The Thessaloniki Court of Appeals on Wednesday ruled Hüseyin Fevzi Tekin who was arrested last February will not be extradited to Turkey at least until his political asylum request is concluded.
Tekin, along with Revolutionary People’s Liberation Party-Front (DHKP-C) members İsmail Akkol, Murat Korkut and Bilgehan Karpat, was arrested in Athens. When captured, he was in possession of a passport issued in the name of Bulgarian national Petrov Petar.
Greek police found a cache of weapons and explosives in his house. The court said that Tekin will remain in detention on charges related to the possession of weapons.
In a related development, Hasan Koşar, a DHKP-C member recently arrested for his involvement in a 2011 bombing in Thessaloniki, was released on bail. Koşar and 14 others, including two other DHKP-C members, were arrested after the explosion that killed one. He was released only to be arrested again as further investigation found he was involved in the attack. The Thessaloniki court ruled for his release as he has been a resident of Greece for over 23 years and “was not expected to flee abroad.”
Last week, the Thessaloniki Court of Appeals rejected an extradition demand for Kadir Kaya, another DHKP-C member, who was jailed last year but freed. The court also decided not to extradite two other DHKP-C members who were captured in a boat carrying arms and explosives from Greece’s Chios island on July 30.
Tekin is a high-ranking official in the DHKP-C who rose to the top after the death of its leader Dursun Karataş in 2008. He was arrested after a series of bombings were carried out in Istanbul’s Fatih district in 1999. After his release on parole, he disappeared. He is accused of commanding the organization from Greece.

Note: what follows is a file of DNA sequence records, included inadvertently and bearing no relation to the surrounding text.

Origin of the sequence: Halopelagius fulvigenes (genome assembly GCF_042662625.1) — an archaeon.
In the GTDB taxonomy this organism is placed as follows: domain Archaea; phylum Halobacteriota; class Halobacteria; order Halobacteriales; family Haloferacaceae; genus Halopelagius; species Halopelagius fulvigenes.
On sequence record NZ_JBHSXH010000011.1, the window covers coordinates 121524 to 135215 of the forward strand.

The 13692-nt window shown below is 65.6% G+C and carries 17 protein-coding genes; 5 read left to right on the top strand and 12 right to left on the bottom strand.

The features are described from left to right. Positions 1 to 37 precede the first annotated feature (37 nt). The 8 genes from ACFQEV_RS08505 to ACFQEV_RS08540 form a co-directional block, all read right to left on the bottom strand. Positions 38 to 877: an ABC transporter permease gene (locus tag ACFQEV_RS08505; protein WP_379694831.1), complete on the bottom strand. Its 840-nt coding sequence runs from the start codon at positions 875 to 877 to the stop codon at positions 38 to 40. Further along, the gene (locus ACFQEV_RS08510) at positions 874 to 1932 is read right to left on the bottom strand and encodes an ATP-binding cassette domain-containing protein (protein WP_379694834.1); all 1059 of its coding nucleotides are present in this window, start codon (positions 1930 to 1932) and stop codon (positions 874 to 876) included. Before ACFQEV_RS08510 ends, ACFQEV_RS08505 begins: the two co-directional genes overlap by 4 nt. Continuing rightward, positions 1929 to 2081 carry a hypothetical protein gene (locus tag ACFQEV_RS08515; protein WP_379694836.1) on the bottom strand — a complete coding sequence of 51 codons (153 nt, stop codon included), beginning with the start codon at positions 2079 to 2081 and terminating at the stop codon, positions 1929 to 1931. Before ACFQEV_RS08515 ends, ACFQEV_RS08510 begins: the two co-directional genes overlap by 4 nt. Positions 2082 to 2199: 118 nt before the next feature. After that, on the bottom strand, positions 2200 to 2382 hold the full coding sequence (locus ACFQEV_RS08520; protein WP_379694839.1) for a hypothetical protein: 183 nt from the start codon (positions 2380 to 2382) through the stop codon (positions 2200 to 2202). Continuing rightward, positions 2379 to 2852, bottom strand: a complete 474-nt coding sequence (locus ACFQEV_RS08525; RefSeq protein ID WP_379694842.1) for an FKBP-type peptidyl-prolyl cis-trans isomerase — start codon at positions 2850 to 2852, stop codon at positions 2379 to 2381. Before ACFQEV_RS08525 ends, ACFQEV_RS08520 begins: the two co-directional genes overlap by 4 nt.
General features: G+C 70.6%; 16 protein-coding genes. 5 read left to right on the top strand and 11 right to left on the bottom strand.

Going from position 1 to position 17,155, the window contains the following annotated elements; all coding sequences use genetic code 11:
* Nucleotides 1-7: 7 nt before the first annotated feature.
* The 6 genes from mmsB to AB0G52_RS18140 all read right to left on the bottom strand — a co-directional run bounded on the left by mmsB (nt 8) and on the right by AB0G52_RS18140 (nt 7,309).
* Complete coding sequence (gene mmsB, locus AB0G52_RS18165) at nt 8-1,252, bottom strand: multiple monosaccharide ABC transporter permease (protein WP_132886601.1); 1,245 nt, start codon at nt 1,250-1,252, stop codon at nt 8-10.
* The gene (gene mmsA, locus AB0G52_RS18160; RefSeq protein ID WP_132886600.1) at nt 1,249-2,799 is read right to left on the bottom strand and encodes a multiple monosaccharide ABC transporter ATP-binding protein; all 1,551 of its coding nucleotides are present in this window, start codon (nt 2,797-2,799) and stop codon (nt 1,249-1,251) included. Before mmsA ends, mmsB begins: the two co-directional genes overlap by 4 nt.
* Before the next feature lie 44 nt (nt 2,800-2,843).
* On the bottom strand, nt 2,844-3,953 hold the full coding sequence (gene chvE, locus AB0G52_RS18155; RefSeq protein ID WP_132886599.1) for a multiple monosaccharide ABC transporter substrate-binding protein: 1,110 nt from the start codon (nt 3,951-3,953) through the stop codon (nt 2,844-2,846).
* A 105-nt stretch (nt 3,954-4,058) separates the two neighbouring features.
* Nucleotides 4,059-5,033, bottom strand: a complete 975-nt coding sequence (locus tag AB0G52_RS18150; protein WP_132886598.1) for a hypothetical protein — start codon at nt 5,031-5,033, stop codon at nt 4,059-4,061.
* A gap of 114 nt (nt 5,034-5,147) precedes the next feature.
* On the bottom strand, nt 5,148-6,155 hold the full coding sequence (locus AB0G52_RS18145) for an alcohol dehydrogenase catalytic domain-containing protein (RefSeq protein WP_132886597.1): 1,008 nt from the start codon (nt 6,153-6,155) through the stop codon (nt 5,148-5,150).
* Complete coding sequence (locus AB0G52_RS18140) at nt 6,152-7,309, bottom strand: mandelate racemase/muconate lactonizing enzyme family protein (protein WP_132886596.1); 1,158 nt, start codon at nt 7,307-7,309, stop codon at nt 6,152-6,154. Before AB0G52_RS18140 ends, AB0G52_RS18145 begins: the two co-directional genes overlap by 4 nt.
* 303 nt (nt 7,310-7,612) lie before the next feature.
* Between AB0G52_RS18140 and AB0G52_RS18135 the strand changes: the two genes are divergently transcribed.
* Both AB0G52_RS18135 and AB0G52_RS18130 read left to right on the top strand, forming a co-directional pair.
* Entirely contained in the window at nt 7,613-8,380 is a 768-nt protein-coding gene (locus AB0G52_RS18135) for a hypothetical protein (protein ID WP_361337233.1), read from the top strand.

Greece has long been a favorite hideaway for terrorists from the DHKP-C and PKK.
Terrorists fleeing Turkey took shelter at refugee camps in Lavrion under the guise of asylum seekers, especially in the 1980s.
The DHKP-C, founded in 1978 as a Marxist-Leninist party, was designated a terrorist organization by Turkey, the United States and the European Union. Under the name of Dev Sol until 1994, the organization claimed responsibility for a series of high-profile murders, including the assassination of nationalist politician Gün Sazak and former prime minister Nihat Erim in 1980. The group also killed several Turkish intelligence officials. In 1994, it was founded as the DHKP-C after Dev Sol splintered. The group’s terror activities remained relatively minor compared to the PKK, another terrorist organization targeting Turkey.
The DHKP-C attempted to stage a bloody comeback in the last two years by carrying out attacks against the police. In 2012, about ten years after its last known lethal attack in Turkey, the DHKP-C conducted a suicide bombing at a police station in Istanbul, killing a policeman.
It claimed responsibility for a suicide bombing at the U.S. Embassy in Ankara, which killed a Turkish security guard in February 2013. This was followed one month later by rocket attacks against the Ministry of Justice in Ankara and the headquarters of the ruling AK Party. In September 2013, the DHKP-C claimed responsibility for a rocket attack against the headquarters of Turkish police in the capital.
No casualties were reported in all three attacks. The DHKP-C, originally established as a left-wing movement opposed to “fascist regimes in Turkey controlled by the West” targeted U.S. interests, including U.S. military and diplomatic personnel and facilities and NATO personnel and facilities since the 1990s. During the Gulf War in 1991, the organization claimed responsibility for the killing of two U.S. soldiers in Turkey and targeted NATO and U.S. logistical facilities in various attacks.
Following those attacks, Turkey launched a massive crackdown against the group in 1992 and an unknown number of its senior leaders were killed in operations in Istanbul. The terrorist organization restricted its activities in late 1990s, although it made headlines after a series of hunger strikes by its imprisoned members in 1999 that concluded with a violent crackdown by Turkish security forces against the prisoners. The group changed its tactics in the subsequent years, using terminally ill people as suicide bombers.